Members of Russian protest group Pussy Riot made headlines in 2012 after they were arrested for a peaceful political action inside a Russian Orthodox cathedral. PUSSY RIOT: A PUNK PRAYER follows the group from just before that action to several months later, when three members have been arrested and sentenced to two years in prison. Nadia, Masha, and Katia are the three members in question, and they're smart and articulate Russian women who despise Vladimir Putin and his regime. Why can't women give services and stand at the altar in the Russian Orthodox church, they ask. Why do the Putinites favor repressive action over citizen involvement? Of course, they don't "ask" by asking, exactly, but instead, by staging concerts in unusual, pointed locations while Pussy Riot members wear brightly colored dresses and identity-concealing balaclavas while they play deafening punk songs about Putin wetting himself or politicians getting poisoned. We meet members of Pussy Riot who explain the group's politics, politically and socially conservative Russians who oppose them, and the agonized family members who are watching their daughter (wife, mother) spend time in jail for essentially dancing in the wrong place.

Is it any good?

Weaned as Westerners are on images of women taking charge, footage of Pussy Riot in action reads to this audience as exciting, inspiring, maybe even a little bit sexy. Learning how the average Russian views their actions is like a bucket of cold water to the face. Russian women aren't supposed to get up and dance around, sing lyrics about the Russian President urinating on himself. To us it looks amusing. To their home country, these women are crazy, obscene, maybe even scary.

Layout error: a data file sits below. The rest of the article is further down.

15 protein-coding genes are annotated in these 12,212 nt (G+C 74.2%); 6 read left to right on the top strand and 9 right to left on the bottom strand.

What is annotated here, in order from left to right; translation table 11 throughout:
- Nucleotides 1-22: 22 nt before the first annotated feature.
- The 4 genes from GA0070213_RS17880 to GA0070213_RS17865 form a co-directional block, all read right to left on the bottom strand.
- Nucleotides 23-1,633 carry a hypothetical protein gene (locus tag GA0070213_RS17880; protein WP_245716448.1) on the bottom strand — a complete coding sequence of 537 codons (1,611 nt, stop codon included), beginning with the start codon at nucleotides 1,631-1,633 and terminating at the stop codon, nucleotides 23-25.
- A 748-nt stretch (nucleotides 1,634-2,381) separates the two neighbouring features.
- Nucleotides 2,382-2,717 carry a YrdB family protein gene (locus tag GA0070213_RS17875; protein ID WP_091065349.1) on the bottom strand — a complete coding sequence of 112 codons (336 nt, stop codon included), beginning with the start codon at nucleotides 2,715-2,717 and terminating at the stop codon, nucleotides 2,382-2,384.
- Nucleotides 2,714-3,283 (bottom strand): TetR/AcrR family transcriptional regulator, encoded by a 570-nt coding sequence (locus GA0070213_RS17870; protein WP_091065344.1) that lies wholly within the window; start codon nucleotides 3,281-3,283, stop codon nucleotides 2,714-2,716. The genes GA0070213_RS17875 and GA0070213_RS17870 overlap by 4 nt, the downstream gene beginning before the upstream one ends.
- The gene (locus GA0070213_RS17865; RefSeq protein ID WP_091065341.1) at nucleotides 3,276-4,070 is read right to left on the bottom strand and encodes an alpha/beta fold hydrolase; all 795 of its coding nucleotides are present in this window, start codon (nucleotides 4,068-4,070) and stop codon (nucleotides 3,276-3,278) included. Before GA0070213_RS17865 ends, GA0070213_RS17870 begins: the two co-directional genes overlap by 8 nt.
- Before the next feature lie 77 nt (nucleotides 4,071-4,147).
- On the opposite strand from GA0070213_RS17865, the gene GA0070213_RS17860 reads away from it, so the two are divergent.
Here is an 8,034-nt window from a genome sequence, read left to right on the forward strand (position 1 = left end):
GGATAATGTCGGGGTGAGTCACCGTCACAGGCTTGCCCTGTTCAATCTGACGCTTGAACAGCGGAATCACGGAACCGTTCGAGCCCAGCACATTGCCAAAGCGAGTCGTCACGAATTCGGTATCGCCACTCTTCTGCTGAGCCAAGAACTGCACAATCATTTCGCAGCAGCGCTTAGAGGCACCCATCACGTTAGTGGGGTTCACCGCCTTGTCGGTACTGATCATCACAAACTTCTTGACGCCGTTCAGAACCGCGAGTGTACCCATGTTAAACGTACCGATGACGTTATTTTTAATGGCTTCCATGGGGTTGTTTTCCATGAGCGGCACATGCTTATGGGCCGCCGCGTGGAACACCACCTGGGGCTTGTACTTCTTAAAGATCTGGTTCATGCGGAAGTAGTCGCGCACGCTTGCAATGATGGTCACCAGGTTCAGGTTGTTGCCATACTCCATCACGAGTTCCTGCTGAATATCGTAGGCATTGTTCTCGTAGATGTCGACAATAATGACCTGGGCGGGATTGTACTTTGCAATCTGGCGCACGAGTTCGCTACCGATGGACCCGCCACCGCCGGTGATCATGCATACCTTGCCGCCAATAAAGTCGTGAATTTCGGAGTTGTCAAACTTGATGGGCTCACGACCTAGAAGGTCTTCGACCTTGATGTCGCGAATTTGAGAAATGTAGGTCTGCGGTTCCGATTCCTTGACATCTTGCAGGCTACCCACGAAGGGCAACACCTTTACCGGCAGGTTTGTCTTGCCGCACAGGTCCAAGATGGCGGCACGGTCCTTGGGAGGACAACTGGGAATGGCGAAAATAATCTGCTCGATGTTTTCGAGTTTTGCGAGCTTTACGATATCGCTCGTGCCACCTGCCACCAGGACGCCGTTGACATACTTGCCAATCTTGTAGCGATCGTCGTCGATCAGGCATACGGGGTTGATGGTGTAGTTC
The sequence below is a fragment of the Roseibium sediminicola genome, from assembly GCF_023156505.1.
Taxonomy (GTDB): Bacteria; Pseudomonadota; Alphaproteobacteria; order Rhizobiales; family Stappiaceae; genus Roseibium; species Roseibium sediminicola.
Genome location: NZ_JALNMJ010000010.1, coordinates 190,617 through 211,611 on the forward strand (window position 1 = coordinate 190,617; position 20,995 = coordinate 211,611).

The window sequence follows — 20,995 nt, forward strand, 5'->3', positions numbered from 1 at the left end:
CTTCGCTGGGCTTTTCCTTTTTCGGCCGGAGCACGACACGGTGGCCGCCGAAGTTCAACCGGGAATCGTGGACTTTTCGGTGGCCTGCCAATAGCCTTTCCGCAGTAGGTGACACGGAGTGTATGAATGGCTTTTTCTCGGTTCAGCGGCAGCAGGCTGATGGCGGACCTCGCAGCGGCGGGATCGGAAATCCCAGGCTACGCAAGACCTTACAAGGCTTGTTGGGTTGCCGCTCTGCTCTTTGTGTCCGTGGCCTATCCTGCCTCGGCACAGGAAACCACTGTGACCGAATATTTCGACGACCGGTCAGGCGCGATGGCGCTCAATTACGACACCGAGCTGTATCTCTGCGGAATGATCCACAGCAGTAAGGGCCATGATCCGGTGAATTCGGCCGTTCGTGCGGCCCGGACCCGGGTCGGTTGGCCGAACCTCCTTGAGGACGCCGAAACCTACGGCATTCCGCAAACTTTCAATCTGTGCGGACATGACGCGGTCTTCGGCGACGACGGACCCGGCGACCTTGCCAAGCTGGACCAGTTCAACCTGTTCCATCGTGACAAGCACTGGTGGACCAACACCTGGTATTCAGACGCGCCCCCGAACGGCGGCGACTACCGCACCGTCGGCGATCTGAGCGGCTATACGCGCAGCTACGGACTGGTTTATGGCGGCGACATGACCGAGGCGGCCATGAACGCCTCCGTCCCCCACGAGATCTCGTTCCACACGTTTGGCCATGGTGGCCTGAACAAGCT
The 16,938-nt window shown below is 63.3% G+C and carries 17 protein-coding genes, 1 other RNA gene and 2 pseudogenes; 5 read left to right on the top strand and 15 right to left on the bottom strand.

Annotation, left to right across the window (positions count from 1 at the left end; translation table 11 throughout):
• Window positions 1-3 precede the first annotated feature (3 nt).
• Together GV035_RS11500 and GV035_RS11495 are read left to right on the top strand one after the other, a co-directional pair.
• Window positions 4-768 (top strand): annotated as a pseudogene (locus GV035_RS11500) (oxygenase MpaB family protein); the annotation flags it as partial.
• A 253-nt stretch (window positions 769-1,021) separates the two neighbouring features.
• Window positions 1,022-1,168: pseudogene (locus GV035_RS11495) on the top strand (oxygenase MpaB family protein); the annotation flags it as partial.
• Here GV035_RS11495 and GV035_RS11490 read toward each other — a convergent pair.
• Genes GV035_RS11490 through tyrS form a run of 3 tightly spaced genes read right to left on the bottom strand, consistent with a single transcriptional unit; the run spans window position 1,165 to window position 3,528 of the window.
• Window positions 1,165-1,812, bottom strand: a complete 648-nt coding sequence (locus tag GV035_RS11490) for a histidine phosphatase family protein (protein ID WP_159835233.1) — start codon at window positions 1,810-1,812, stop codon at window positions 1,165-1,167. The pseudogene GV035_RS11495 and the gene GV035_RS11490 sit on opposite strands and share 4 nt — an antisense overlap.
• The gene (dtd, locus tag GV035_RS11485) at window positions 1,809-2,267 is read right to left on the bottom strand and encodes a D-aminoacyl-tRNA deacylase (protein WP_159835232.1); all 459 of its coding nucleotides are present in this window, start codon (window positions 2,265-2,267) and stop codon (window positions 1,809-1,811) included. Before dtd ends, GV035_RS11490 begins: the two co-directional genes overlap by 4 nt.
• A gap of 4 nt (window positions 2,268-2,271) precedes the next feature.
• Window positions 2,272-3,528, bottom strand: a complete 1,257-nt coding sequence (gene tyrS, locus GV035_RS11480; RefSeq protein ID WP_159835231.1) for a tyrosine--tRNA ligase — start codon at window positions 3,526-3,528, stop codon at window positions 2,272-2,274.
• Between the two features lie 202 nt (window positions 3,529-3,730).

Teens will probably be attracted to the way the Pussy Riot looks and sounds, if not as thrilled with the parts of the documentary in which we languish in a courtroom, just like Katia, Masha, and Nadia. Overall, however, this is a moving and relatable document about what looks to be a bunch of carefree twentysomethings who gave a finger to The Man and received one heck of a comeuppance. It may ignite revolutionary tendencies in teens. Whether this is a good or a bad thing is up to you.

Talk to your kids about ...

  • Families can talk about whether Pussy Riot's actions would have landed them in jail in America. Are protesters ever arrested in America? Do they serve time in jail? How is the tolerance of protest different in the U.S. and Russia?

  • The arrest of Pussy Riot members drew widespread attention because many outside Russia see the arrest as immoral and politically motivated. Do you think the makers of this documentary agree with that viewpoint? What about the film brings you to this conclusion?

  • After watching the film, what differences can you identify between a Russian trial and an American one? Which country would you rather stand trial in? Why?

Movie details

Themes & Topics

Browse titles with similar subject matter.

For kids who love true stories

Our editors recommend

Common Sense Media's unbiased ratings are created by expert reviewers and aren't influenced by the product's creators or by any of our funders, affiliates, or partners.

See how we rate

About these links

Common Sense Media, a nonprofit organization, earns a small affiliate fee from Amazon or iTunes when you use our links to make a purchase. Thank you for your support.

Read more

Our ratings are based on child development best practices. We display the minimum age for which content is developmentally appropriate. The star rating reflects overall quality and learning potential.

Learn how we rate